The second time I rediscovered this was while watching the famous American sitcom Friends. Rachel discovers to her shock that she is pregnant in spite of Ross having used a condom. Apparently, condoms are not 100% effective against pregnancy either!
And finally, a few years later, I got another news that shook me to the core. The morning after pill, that is supposed to be the liberated woman's best friend, can fail too! Yes, the one thing that we thought is absolutely dependable is not, in fact, absolutely dependable.
One of my close friends, who had wanted to wait for a couple of years before having a child, discovered just a month into her wedding that she had conceived. This was even though she had taken the emergency contraceptive without any delay. Firstly, when I got the news, I could not believe it. So I immediately looked up Sir Google, and true as daylight, I found out that it was possible to get pregnant even after taking emergency contraceptive.
So how does this really happen? Here are a few situations that can lead to pregnancy, even if you took the morning after pill:
1. You throw up immediately after taking it
If you throw up within an hour of taking the morning-after pill, the pill gets removed from your system. If you do not take another pill soon after, you might get pregnant.
2. You fail to take it soon enough
Depending on your menstrual cycle, and which kind of morning-after pill you wish to consume, you might have anywhere between 3 to 5 days (from the day you had unprotected sex) to consume the morning-after pill for it to be effective. Having said that, it is best to pop the pill the very next day, or at least within 72 hours (i.e. 3 days) and no later. Chances of the pill working drop progressively after 72 hours.
3. You had ovulated or were ovulating when you had sex
To understand this, first get this: Morning after pills prevent pregnancy by delaying ovulation. So, if you have already ovulated before (or are ovulating while) having unprotected sex, the pill is not going to help, even if you pop it the very next day. Your fertile period, or 'window-period' – that is, from 2 days before, to 2 days after you ovulate – is hence a high-risk period, and chances of you getting pregnant are very high. In fact, couples that want to have a baby engage in planned, unprotected sex during this period. Remember, the morning after pill will not be effective in this period.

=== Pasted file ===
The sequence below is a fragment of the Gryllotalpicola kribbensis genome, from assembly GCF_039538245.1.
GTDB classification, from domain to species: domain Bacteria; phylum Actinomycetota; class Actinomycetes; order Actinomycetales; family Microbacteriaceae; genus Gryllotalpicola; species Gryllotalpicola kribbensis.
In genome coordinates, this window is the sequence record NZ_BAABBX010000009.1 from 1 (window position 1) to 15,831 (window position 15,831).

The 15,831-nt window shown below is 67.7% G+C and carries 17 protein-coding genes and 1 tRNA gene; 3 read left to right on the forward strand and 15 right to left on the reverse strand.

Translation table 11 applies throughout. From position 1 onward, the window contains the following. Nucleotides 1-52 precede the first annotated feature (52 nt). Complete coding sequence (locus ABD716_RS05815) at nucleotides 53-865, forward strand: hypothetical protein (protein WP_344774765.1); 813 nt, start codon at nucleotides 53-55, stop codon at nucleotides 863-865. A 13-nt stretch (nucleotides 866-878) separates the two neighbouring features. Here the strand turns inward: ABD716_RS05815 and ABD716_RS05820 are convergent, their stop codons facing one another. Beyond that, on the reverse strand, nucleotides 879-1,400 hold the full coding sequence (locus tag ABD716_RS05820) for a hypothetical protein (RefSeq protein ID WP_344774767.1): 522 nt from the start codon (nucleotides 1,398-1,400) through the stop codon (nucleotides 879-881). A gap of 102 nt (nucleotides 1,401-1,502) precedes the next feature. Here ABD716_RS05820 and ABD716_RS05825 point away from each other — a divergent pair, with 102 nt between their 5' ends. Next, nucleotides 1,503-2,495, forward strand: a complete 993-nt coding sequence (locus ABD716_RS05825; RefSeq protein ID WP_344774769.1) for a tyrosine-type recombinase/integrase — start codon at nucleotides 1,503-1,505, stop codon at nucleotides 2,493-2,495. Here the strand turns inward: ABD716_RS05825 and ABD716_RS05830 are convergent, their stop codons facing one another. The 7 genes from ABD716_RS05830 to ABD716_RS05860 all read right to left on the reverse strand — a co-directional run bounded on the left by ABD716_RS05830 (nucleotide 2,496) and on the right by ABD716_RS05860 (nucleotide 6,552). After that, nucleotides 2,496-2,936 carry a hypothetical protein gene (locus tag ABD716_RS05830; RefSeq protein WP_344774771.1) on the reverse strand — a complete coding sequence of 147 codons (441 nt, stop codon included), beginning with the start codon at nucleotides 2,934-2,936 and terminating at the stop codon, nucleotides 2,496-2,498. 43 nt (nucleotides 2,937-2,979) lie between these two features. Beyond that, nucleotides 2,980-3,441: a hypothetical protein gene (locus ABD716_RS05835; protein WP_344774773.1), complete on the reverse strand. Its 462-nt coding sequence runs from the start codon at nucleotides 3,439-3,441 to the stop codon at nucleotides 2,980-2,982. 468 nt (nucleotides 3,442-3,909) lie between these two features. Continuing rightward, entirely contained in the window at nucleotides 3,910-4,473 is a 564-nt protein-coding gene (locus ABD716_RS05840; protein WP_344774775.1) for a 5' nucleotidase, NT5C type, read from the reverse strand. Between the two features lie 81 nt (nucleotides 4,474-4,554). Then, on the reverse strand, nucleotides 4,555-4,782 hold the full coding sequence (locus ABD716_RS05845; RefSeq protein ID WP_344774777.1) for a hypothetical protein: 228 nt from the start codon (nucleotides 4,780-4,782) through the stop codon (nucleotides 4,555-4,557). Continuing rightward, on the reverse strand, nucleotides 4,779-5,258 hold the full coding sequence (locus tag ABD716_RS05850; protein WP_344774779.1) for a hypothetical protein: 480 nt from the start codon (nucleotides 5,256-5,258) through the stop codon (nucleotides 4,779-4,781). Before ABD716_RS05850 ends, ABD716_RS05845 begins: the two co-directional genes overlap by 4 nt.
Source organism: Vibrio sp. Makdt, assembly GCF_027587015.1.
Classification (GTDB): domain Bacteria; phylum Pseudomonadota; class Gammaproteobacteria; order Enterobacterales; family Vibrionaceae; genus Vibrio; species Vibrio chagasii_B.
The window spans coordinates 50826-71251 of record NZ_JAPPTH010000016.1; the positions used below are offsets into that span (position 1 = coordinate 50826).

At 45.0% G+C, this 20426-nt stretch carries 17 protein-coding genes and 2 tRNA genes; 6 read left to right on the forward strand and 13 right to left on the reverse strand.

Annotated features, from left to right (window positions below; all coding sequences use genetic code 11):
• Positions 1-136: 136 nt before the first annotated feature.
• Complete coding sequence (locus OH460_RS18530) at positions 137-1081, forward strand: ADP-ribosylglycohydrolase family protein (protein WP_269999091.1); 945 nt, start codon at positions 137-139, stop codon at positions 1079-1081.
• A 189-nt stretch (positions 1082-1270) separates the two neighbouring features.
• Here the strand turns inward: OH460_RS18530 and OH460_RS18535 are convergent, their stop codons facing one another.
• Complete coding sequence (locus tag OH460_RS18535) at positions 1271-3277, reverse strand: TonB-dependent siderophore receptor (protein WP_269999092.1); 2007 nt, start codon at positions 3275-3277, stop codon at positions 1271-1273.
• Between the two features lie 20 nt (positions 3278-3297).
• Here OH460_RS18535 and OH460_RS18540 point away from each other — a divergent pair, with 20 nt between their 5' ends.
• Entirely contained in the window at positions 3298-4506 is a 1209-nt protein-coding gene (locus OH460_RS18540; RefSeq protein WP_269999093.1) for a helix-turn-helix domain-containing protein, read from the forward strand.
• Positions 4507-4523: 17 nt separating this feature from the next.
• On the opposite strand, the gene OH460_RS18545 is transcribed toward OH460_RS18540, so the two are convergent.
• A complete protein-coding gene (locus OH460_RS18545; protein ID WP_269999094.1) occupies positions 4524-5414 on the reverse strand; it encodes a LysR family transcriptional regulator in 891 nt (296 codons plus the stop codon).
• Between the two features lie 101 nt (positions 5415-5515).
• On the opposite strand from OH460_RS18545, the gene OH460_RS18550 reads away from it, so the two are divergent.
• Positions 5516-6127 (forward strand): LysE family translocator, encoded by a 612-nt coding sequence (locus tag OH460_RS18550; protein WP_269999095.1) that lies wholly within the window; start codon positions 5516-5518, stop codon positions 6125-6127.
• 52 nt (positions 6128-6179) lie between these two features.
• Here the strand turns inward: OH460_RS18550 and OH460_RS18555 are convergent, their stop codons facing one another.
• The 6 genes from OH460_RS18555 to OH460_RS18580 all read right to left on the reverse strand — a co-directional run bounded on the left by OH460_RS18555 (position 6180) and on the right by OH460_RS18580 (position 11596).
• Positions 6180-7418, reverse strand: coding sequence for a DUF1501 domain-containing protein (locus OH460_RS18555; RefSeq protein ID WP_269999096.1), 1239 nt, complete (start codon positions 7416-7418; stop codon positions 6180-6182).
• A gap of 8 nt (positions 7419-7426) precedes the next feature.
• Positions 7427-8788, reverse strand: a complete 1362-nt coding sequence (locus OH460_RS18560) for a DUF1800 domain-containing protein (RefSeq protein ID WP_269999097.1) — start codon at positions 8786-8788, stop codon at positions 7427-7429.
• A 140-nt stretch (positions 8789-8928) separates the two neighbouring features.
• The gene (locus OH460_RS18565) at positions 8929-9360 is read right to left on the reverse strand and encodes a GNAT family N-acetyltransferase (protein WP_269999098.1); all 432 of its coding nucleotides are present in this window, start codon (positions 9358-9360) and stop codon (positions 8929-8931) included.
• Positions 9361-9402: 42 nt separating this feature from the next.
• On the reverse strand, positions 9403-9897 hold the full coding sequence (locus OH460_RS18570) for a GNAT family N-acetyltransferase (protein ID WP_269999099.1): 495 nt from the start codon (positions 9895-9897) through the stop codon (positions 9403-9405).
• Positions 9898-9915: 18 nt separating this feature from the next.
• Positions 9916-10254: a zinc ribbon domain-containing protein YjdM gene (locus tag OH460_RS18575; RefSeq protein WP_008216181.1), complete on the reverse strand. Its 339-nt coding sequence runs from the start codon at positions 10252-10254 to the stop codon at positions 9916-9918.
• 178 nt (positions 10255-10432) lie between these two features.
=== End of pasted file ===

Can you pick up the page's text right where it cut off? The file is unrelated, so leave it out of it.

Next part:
4. You start a course of birth control pills
As a married woman, it is possible that you may be on a birth control plan/course already. Emergency contraceptives do not work well in such a case. They interfere with the birth control pills, and eventually it can prove to be quite disruptive on the body. In the opposite case: if you have taken an emergency contraceptive pill, then do not start a course of birth control pills for at least the next 5 days.
5. You have weight control issues
It's been said that the morning after pill is less effective in overweight women. It is because the dose isn't high enough to be as effective. The risk of failure with oral emergency contraception is almost triple for women with a BMI (Body Mass Index) of 30 or more, and 1.5 times for women with a BMI of 25 to 29.9.
6. You have more unprotected sex after your dose
So you took an emergency contraceptive, and think you cannot get pregnant now, even if you have sex again, right? WRONG! Morning-after pills delay ovulation, they do not put s top to it. This means, you are going to ovulate maybe 2 or 3 days later. So if you have unprotected sex after taking the pill, you can still get pregnant!
A General Word Of Caution and Advice
No contraceptive method is foolproof. However, with caution and care, you can avoid those two pink lines on that stick for as long as you want and have a baby only when you are fully prepared. Remember that all emergency contraceptive methods wreak havoc on your body and your hormonal cycle/level. They also have a considerable number of side-effects. These may be less or more evident from woman to woman, depending on age, constitution, weight, menstrual cycle, and other health complications (related or non-related to menses).
Take the time to get to know your period cycle well. Use a calendar to mark dates of ovulation and when your period starts. Understand how female menstrual cycle and conception works.
Finally, try and abstain from sex during your fertile period or window period if you don't want to get pregnant. This might be tricky, since the urge to have sex is the highest around this time. So if you decide to get busy, you can use multiple external contraceptives to be extra sure: a condom and a vaginal contraceptive (film, pill, etc.). Play safe!
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